New-media artists might like to think they have set the paradigm for nonsites. They could even have the copyright, give or take open source code. One speaks of a Web page as a site, but as traces of elsewhere, distributed across many networks. An elsewhere that leaves cookies on one's "home" computer makes an even better model for a nonsite. Like Christina McPhee in her videos and digital prints, artists have used also geologic and other data to represent landscape—both online and in the interior of a gallery. In this way, the facticity of real time becomes a potent metaphor for the representation of real space.
Why the sudden revival of two late artists devoted to site and nonsite? Why the interest in a couple of fragmentary careers devoted to leaving fragmentary evidence, with another show of "Feminism and Land Art" to come? One can explore just that, without privileging information technology and new media. I shall focus on what has changed since Smithson and Matta-Clark, in order to get at reasonable criticism of site and nonsite for art today. I shall argue that it helps pinpoint additional reasons for the terms' relevance.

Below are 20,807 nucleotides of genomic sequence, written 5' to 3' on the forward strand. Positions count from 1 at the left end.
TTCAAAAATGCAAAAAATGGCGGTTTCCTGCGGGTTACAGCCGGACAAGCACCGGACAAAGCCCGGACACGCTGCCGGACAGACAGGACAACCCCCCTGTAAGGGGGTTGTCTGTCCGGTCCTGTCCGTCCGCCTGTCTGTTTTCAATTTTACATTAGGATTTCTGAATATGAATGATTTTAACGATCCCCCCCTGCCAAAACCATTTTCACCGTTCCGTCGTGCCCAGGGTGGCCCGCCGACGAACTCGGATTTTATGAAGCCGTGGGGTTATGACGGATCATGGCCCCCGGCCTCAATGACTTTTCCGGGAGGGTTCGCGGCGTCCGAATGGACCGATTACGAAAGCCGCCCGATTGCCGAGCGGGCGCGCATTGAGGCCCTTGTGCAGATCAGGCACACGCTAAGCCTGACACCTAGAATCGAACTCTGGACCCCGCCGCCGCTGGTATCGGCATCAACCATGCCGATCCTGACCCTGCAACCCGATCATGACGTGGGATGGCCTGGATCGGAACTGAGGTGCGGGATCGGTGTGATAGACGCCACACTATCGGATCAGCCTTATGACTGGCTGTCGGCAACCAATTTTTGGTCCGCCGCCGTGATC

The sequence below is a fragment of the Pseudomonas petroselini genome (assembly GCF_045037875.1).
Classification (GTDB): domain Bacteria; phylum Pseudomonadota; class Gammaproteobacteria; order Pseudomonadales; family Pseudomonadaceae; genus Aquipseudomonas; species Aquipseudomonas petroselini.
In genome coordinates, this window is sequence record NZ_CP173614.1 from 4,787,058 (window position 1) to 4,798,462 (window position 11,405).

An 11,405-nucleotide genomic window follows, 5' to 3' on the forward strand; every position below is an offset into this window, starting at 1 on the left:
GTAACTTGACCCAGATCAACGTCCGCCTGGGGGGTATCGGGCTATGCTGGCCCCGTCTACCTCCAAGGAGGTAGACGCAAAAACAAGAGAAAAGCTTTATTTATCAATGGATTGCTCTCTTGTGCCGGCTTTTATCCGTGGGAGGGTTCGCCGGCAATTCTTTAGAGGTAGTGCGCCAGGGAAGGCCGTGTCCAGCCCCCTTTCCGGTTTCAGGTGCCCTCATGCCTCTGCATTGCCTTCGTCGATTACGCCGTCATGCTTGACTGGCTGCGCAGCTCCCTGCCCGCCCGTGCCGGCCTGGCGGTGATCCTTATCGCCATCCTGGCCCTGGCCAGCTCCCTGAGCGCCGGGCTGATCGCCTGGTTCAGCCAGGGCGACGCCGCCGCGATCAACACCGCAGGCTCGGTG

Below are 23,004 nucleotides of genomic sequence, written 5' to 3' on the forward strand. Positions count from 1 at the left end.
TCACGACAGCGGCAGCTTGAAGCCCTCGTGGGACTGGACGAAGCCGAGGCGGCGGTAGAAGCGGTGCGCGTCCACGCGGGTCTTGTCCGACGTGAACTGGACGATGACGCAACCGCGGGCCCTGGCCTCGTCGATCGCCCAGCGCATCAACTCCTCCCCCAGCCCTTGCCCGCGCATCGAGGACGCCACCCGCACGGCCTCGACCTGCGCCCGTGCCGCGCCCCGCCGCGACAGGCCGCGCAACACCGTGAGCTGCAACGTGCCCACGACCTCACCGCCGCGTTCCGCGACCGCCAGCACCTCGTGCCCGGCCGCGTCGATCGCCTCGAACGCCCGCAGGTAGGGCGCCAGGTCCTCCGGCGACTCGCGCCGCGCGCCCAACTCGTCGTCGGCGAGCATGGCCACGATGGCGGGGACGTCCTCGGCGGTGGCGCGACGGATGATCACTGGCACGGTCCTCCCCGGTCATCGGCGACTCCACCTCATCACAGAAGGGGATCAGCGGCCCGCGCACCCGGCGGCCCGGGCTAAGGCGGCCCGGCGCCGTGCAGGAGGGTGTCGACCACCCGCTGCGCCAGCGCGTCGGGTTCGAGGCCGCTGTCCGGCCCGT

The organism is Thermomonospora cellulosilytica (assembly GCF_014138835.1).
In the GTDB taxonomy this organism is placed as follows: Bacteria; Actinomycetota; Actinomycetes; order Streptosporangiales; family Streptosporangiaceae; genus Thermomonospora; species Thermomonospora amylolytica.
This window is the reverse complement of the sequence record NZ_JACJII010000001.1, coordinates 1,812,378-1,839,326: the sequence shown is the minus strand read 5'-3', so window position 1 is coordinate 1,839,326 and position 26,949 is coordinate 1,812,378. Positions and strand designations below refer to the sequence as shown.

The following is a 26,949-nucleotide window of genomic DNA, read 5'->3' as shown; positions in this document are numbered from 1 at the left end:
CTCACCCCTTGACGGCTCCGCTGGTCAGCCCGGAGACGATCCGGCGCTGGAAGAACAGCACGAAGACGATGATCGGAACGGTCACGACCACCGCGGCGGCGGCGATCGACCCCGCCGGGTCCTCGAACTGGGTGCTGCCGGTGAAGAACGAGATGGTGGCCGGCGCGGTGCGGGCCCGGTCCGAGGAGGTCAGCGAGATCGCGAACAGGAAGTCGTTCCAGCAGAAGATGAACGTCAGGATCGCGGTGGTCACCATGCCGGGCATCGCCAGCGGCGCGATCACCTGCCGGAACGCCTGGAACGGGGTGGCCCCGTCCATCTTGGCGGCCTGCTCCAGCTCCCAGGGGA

I started with Smithson and Matta-Clark as paradigms of site and nonsite. But why worry about them in the first place—other than as a deliberate affront to cutting-edge digital artists?
For starters, their influence extends well beyond virtual reality, to an increasing range of options subsumed under site and nonsite. If the litany seems all too familiar, it should already get one asking what has changed in the conditions surrounding the making of art. Consider the scope of big shows from 2007 alone.
Their influence includes art that restages the outdoors indoors—invariably in a state of incompletion, fragmentation, or deterioration. Museum-scale group exhibitions suggest a culture-wide obsession, as with "Undone" at the Whitney at Altria, followed in no time by "Unmonumental" at the New Museum. Their influence also includes semi-fictional recreations of an artist's private environment in the space of a gallery, such as Friedrich Kunath at Andrea Rosen, Rirkrit Tiravanija dishing out curry (yes, yet again) at David Zwirner, or a cordoned-off memorial there to Jason Rhoades's living room soon after. Museums, too, have embraced the theme, with Pipilotti Rist in a summer group show at the Guggenheim and Beth Campbell at the Whitney.
It includes any number of artists dedicated to trashing the joint big time. Ironically, any record of the disastrous run-in with Christoph Büchel has vanished from MASS MoCA's Web site. At the same time, galleries and museums have shown more willingness to sponsor off-site transformations, as when Roxy Paine plants his steel trees in New York City parks.